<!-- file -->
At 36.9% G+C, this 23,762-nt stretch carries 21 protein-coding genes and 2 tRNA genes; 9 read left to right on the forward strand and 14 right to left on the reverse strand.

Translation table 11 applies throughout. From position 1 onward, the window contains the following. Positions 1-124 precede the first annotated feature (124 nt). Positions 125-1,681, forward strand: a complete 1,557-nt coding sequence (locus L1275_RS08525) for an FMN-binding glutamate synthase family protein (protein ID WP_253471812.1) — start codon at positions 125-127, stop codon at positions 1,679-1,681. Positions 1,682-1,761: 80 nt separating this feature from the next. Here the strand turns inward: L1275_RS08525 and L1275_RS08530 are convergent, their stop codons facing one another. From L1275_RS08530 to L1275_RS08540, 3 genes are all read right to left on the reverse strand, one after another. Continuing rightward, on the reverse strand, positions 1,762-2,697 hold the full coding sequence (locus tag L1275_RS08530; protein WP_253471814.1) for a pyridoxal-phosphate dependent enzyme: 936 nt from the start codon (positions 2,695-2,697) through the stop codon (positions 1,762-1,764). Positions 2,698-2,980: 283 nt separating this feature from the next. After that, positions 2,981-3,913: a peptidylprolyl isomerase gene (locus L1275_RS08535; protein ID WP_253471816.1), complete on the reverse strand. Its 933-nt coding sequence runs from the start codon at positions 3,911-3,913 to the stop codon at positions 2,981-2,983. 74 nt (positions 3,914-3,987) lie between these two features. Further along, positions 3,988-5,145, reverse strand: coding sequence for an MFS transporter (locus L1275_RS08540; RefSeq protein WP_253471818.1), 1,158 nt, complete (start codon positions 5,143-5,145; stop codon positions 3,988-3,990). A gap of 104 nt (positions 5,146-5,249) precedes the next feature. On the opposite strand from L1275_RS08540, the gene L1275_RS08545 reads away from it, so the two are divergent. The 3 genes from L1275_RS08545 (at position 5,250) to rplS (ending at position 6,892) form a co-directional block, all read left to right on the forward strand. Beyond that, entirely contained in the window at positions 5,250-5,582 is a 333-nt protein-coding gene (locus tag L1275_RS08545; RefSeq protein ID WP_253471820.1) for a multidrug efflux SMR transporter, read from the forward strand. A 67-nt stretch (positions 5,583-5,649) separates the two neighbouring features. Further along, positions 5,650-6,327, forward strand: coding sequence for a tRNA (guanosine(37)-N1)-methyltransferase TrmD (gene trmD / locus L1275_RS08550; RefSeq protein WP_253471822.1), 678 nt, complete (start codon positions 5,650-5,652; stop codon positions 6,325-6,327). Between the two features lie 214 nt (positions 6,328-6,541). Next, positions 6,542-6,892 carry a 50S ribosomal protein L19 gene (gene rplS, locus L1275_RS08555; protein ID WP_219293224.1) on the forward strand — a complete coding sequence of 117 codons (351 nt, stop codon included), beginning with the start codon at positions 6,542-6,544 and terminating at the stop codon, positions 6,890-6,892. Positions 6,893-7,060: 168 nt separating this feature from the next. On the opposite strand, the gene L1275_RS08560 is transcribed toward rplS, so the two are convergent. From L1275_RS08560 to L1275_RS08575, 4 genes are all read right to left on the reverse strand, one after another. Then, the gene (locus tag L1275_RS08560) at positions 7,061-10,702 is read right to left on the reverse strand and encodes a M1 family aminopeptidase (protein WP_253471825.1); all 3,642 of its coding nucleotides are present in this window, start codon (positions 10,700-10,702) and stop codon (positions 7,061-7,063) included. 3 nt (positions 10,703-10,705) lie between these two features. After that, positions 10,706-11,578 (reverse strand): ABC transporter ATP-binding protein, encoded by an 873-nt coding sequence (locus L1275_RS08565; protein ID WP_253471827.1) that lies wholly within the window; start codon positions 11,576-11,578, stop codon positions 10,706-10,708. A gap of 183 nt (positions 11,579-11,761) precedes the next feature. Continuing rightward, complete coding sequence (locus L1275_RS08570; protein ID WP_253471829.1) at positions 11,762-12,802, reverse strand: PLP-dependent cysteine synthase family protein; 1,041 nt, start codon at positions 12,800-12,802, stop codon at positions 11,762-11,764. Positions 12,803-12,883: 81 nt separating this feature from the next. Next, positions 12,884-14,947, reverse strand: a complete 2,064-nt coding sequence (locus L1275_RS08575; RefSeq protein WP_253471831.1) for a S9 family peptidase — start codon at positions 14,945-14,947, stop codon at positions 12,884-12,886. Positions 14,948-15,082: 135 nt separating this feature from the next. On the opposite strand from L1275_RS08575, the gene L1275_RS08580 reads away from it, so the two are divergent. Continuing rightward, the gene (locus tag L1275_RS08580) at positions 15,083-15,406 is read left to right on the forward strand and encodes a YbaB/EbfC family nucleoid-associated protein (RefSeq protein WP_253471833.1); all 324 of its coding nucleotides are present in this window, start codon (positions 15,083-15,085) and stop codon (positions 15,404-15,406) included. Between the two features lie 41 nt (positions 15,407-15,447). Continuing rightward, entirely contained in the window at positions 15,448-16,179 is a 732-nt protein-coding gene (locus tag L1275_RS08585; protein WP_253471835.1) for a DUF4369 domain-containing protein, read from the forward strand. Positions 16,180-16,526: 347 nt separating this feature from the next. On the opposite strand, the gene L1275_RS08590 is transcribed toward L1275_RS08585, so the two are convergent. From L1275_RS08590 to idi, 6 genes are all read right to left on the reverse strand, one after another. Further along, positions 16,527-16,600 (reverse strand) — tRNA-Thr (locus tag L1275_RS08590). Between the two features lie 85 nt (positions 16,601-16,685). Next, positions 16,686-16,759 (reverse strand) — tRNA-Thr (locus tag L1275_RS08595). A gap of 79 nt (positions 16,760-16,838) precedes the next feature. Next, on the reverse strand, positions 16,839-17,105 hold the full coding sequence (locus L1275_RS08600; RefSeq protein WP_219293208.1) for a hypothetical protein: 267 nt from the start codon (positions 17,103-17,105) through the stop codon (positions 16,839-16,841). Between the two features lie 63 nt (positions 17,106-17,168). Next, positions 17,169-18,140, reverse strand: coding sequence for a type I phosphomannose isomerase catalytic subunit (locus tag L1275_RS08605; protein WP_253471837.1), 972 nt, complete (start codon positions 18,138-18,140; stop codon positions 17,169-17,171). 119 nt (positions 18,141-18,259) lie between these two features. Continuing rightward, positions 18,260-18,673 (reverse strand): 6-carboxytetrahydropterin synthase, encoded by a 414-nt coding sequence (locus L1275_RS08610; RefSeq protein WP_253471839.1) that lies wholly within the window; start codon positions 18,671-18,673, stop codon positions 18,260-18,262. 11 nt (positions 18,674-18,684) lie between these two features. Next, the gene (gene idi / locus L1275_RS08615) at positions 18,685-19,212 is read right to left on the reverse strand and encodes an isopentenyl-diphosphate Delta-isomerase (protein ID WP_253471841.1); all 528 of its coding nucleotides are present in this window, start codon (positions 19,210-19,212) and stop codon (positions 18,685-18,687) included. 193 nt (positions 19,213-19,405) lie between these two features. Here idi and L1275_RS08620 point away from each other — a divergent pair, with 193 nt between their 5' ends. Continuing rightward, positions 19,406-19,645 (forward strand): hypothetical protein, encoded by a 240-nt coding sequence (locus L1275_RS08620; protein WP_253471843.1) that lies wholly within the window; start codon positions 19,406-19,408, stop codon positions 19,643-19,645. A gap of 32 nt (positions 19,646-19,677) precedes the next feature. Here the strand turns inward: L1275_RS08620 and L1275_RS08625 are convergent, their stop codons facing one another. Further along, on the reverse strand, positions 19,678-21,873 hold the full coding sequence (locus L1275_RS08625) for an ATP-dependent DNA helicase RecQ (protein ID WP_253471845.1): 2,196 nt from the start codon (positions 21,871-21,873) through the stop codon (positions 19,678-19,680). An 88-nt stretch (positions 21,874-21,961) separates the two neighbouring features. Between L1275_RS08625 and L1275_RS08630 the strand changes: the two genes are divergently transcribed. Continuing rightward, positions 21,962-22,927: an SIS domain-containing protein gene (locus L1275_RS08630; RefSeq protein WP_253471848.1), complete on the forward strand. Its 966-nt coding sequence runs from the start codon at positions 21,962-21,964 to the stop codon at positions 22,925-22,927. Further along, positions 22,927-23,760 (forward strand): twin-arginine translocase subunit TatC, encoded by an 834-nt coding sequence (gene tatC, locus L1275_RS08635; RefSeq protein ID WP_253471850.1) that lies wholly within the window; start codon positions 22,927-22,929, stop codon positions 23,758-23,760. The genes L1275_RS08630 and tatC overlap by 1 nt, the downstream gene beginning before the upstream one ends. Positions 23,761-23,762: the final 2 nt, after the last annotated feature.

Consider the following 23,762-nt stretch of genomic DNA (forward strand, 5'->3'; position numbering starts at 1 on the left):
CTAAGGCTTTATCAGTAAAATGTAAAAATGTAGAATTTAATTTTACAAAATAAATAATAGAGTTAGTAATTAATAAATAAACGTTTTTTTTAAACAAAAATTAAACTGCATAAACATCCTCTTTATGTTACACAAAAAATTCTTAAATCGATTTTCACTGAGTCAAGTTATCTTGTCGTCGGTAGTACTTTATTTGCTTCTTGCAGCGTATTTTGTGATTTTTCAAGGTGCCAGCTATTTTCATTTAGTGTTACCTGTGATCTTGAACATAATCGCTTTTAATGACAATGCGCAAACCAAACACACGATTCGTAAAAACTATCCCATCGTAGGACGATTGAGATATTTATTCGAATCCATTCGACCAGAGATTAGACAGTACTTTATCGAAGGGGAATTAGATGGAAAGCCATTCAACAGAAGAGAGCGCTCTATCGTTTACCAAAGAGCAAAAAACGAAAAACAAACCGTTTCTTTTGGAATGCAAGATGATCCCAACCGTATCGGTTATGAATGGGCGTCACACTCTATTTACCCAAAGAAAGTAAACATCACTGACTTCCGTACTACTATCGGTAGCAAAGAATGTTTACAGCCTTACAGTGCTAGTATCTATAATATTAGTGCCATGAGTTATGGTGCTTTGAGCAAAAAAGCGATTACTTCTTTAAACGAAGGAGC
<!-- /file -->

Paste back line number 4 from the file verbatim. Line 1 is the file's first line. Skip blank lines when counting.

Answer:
CTAAGGCTTTATCAGTAAAATGTAAAAATGTAGAATTTAATTTTACAAAATAAATAATAGAGTTAGTAATTAATAAATAAACGTTTTTTTTAAACAAAAATTAAACTGCATAAACATCCTCTTTATGTTACACAAAAAATTCTTAAATCGATTTTCACTGAGTCAAGTTATCTTGTCGTCGGTAGTACTTTATTTGCTTCTTGCAGCGTATTTTGTGATTTTTCAAGGTGCCAGCTATTTTCATTTAGTGTTACCTGTGATCTTGAACATAATCGCTTTTAATGACAATGCGCAAACCAAACACACGATTCGTAAAAACTATCCCATCGTAGGACGATTGAGATATTTATTCGAATCCATTCGACCAGAGATTAGACAGTACTTTATCGAAGGGGAATTAGATGGAAAGCCATTCAACAGAAGAGAGCGCTCTATCGTTTACCAAAGAGCAAAAAACGAAAAACAAACCGTTTCTTTTGGAATGCAAGATGATCCCAACCGTATCGGTTATGAATGGGCGTCACACTCTATTTACCCAAAGAAAGTAAACATCACTGACTTCCGTACTACTATCGGTAGCAAAGAATGTTTACAGCCTTACAGTGCTAGTATCTATAATATTAGTGCCATGAGTTATGGTGCTTTGAGCAAAAAAGCGATTACTTCTTTAAACGAAGGAGC